Cybercrime is a big problem today. So, if you are interested in this matter, surely you have seen a lot of companies find investigators to help prevent such crimes.
Do you want to pursue this career? My guide on how to become a cybercrime investigator below will help you!
I will list the necessary steps on this path, including how to get the required degree and skills as well as experiences. I also mention some helpful certifications to impress employers more.
A cybercrime investigator is a pro who investigates and mitigates cybercrimes. These tasks involve illegal activities committed using digital technologies and the internet. These investigators play a critical role in:
- Identifying cybercriminals
- Tracking cybercriminals
- Apprehending cybercriminals
At the same time, they preserve digital evidence for legal proceedings to protect people and companies from digital threats.
Although everyone’s route in this field is different, you should refer to this roadmap because it is based on my experience and is ideal for beginners.
To become a cybercrime investigator, you should start with a Bachelor’s degree. Most often, people aim for a degree in cybercrime or criminal justice. These teach you the rules of investigating crime on computers and the internet.
Besides, you have other good choices that give you helpful skills and knowledge to work in this field. You can also pick degrees in:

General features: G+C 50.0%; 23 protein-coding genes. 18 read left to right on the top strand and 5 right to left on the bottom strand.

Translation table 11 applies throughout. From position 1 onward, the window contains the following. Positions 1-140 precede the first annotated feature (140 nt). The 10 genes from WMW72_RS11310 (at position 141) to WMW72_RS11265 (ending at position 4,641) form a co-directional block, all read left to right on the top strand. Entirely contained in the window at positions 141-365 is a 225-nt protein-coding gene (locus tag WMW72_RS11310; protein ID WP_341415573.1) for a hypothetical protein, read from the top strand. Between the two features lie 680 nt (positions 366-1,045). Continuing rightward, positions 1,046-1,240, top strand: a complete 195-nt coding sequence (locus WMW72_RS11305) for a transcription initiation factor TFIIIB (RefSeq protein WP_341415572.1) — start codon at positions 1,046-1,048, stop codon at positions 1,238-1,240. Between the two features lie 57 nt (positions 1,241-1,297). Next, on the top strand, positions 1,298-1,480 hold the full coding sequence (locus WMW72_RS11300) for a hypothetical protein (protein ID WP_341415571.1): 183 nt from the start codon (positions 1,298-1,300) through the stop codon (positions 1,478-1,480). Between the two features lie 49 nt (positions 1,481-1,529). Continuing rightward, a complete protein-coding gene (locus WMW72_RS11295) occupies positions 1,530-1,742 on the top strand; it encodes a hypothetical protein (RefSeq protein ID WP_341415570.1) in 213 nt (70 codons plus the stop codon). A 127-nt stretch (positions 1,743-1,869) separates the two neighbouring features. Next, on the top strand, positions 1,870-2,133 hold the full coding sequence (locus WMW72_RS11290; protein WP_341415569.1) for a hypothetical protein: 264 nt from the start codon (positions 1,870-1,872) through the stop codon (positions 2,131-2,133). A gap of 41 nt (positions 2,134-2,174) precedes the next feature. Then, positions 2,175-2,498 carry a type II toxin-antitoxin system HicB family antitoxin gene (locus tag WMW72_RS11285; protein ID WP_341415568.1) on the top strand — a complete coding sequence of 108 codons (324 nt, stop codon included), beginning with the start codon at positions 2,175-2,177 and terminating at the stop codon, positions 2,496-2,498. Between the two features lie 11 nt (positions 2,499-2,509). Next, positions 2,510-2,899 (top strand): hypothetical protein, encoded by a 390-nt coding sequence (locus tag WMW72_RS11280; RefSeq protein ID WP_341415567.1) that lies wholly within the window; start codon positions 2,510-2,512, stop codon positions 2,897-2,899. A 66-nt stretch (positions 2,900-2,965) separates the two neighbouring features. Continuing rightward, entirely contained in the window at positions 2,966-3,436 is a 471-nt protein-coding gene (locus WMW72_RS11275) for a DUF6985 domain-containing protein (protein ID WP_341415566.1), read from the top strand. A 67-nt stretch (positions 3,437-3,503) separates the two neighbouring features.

- Criminology: This degree helps you know why people do bad things. That’s useful when you need to figure out why cybercrimes happen.
- Cyber security: This degree focuses on protecting computers and networks. You’ll learn how to spot and stop cybercriminals.
- Information technology or Computer science: These degrees teach techie stuff like coding and data analysis. These skills are helpful when finding digital evidence and malware (that’s harmful software).
Getting a Bachelor’s degree shows that you’re serious and skilled. It’s like saying, “I’m ready to solve cybercrimes!” Also, some jobs really want you to have this degree. For example, if you’re eyeing a government job or a position in a cyber security company, they might insist on it.
As a cybercrime investigator, more than anyone else, I know that the path to success in this field is paved with a blend of specialized skills and a strong foundation.
So, you should hone skills related to this field as soon as possible in the following ways:
- Start by getting really good with computers. Learn how they work, how to find files, and how to use software.
- Get into digital forensics. You need to figure out how to gather and look at digital evidence.
- Build technical skills in areas like networking, coding, and dealing with databases. Knowing these helps you understand how cybercrimes happen.
- Learn about cyber security to think like a cybercriminal and understand their tricks.
- Know the laws about cybercrimes where you live. Understand how legal procedures work, like getting search warrants. You must also follow ethical rules.